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  1. Why I think synchro summoning is the best designed extra deck summoning mechanic
  3. Here I am going to examine fusion, synchro, XYZ, and link summoning on some basic criteria and explain why I think synchro is the best designed summoning mechanic in most regards. Pendulums will not be covered because they are too unique and not easily comparable to the other methods. My criteria will be as follows: First, consistency in how summons are performed with each summoning mechanic. This is important for giving a mechanic it's own identity and for the mechanic being easily understood. Second, the amount of unique rules and mechanics required alongside the summoning mechanic. While a mechanic being complex is not necessarily a bad thing, a mechanic being easy to grasp at it's basic level is certainly a good thing, so having fewer unique rules required will be seen as better. Third, self-synergy and laddering potential of the summoning mechanic. I believe that self-synergy is important in that it allows decks to naturally build towards their more powerful extra deck monsters step by step as they accumulate resources. Finally, generic accessibility of the summoning mechanic. This includes both how easily non-dedicated decks can access the summoning mechanic, as well as how easily dedicated decks can use generic support to facilitate the summoning mechanic or access generic monsters with the summoning mechanic.
  6. #Consistency in how summons are performed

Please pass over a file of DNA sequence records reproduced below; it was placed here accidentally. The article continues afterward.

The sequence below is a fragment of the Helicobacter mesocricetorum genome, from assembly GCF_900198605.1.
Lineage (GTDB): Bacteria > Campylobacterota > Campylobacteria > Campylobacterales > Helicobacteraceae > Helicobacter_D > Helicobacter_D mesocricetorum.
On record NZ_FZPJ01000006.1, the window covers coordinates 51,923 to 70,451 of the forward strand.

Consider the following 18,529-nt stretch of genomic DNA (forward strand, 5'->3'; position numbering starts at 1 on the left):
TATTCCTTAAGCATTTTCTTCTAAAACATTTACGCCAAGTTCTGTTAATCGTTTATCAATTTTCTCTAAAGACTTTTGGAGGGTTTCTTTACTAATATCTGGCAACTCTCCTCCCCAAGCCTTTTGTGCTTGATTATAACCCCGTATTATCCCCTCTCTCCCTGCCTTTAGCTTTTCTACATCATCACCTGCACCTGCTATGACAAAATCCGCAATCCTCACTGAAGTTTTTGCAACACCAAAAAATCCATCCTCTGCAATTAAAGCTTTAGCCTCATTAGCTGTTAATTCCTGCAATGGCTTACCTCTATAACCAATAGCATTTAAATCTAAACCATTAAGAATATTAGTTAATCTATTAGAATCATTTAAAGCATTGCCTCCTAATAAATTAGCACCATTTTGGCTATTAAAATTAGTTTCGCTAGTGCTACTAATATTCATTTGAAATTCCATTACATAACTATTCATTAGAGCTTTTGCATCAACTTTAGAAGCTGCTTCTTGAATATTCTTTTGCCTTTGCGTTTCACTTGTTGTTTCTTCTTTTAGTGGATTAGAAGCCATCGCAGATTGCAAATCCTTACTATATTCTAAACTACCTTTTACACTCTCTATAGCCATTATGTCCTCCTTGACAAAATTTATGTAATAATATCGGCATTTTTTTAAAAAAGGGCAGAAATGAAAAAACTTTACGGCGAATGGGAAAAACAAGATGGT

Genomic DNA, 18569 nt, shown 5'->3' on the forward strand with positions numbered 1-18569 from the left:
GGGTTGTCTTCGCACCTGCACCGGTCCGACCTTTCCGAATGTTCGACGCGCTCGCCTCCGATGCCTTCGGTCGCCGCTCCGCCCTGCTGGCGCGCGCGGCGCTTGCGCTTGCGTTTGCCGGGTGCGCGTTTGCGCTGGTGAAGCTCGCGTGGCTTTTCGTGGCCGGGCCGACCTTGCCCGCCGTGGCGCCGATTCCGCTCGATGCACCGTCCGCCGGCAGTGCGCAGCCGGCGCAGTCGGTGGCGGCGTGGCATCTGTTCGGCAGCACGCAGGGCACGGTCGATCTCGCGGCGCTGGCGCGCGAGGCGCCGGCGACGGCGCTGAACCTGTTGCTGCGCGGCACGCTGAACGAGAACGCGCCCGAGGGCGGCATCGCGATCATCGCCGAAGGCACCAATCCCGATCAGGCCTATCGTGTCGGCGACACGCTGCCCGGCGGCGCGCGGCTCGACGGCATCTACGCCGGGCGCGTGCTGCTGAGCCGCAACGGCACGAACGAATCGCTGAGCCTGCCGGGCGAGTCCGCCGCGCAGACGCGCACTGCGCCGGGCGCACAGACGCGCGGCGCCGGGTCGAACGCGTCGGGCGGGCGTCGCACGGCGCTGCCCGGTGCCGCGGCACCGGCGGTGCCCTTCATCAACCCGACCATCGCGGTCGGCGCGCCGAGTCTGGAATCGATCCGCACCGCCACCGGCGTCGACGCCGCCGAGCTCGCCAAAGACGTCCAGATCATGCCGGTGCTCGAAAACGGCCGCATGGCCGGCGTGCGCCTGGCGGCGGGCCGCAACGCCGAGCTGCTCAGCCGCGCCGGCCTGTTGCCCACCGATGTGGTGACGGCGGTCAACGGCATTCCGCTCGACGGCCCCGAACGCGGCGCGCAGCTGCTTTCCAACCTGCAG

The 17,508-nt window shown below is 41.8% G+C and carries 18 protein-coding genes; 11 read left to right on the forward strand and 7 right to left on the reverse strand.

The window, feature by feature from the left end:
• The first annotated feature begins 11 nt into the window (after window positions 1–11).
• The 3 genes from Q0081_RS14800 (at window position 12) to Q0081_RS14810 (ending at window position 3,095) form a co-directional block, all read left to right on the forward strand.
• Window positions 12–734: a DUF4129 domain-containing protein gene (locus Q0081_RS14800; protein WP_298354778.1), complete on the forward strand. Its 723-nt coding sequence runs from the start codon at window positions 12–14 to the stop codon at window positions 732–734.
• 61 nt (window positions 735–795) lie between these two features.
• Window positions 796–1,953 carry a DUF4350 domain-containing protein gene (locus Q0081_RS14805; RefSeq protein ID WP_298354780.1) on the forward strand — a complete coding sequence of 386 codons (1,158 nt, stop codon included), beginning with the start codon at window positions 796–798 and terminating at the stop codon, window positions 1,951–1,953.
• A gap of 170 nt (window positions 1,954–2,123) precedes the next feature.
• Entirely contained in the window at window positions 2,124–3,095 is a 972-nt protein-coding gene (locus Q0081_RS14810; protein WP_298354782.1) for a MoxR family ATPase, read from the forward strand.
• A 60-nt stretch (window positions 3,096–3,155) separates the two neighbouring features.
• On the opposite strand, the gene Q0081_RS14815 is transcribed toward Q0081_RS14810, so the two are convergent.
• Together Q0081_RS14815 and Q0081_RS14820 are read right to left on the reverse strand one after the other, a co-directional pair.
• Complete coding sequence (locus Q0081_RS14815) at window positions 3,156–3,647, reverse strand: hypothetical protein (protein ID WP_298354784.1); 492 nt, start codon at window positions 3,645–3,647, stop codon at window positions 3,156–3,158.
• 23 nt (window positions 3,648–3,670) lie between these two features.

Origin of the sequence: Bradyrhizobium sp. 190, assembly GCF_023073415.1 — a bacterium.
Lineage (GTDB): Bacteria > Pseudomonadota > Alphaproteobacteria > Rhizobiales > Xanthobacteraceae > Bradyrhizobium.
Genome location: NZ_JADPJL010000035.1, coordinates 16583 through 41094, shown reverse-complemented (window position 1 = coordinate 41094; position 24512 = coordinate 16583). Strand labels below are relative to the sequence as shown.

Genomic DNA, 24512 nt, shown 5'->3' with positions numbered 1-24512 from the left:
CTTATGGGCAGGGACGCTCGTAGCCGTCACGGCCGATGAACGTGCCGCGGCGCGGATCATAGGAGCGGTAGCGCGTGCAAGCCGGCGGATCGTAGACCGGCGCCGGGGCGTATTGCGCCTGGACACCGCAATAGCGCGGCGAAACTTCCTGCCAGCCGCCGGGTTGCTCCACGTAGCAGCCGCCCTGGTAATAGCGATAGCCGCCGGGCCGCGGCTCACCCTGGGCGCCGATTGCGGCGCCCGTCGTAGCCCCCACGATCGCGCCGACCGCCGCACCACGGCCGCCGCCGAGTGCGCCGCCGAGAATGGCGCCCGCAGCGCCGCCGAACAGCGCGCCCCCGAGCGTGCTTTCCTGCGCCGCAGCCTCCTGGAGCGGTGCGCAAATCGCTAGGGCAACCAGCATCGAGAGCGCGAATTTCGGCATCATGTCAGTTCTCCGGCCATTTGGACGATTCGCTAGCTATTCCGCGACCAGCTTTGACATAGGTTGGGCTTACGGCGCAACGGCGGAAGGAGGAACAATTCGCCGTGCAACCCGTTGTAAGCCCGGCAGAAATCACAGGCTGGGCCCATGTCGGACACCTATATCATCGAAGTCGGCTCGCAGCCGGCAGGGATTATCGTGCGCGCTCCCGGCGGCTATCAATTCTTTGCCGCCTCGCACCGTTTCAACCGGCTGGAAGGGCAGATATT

8. **Fusion**
  10. Fusion summons are nebulous. The most commonly seen kind of fusion summon involves sending 2 or more monsters from your hand or field to the GY with a fusion spell to bring out the fusion monster, but there are a great many exceptions to this rule. Fusion spells can sometimes use monsters from not only the hand and field, but also from the grave, the deck, and even the opponent's field or graveyard. Some archetypes eschew the use of fusion spells entirely, like Gladiator Beasts, or ABC. What happens to fusion materials can vary as well. They can be banished, returned to the deck, or destroyed. The materials required for a fusion summon are almost completely arbitrary. Some fusions require 2 specifically named monsters, while others require only monsters of specific types or attributes. The number of materials needed is similarly arbitrary. Overall, this wide variety of fusion summoning methods makes it very hard to nail down what exactly defines a fusion summon.
  12. **XYZ**
  14. XYZ summons are much easier to define. They require 2 or more monsters of the same level to be overlayed, bringing out an XYZ monster of corresponding rank. There are exceptions, such as Zoodiacs or Dingirsu, but these are less frequent than with fusions. The specific requirements and the number of materials needed is often arbitrary, but since XYZ summoning is based on levels, there can now be a generic baseline, which is not really possible with fusions. The baseline is simply 2 monsters of matching level, which is easy to understand. Additional requirements building on top of this baseline feels natural.
  16. **Link**
  18. Link summoning is so broad that it is actually somewhat difficult to describe. If you have monsters, you can sort of just turn them into links with a link summon. As with fusions, there is no baseline. Material requirements are even more arbitrary than fusions. Some links can use any monsters, others only non-tokens, others only effect monsters, and so on. The only consistent rule for summoning a link monster is that the link material used must equal the monsters link rating, and even this is muddied a bit by the rule allowing link 2 and 3 monsters to be treated as 2 or 3 link materials respectively, but also can be used as only one material.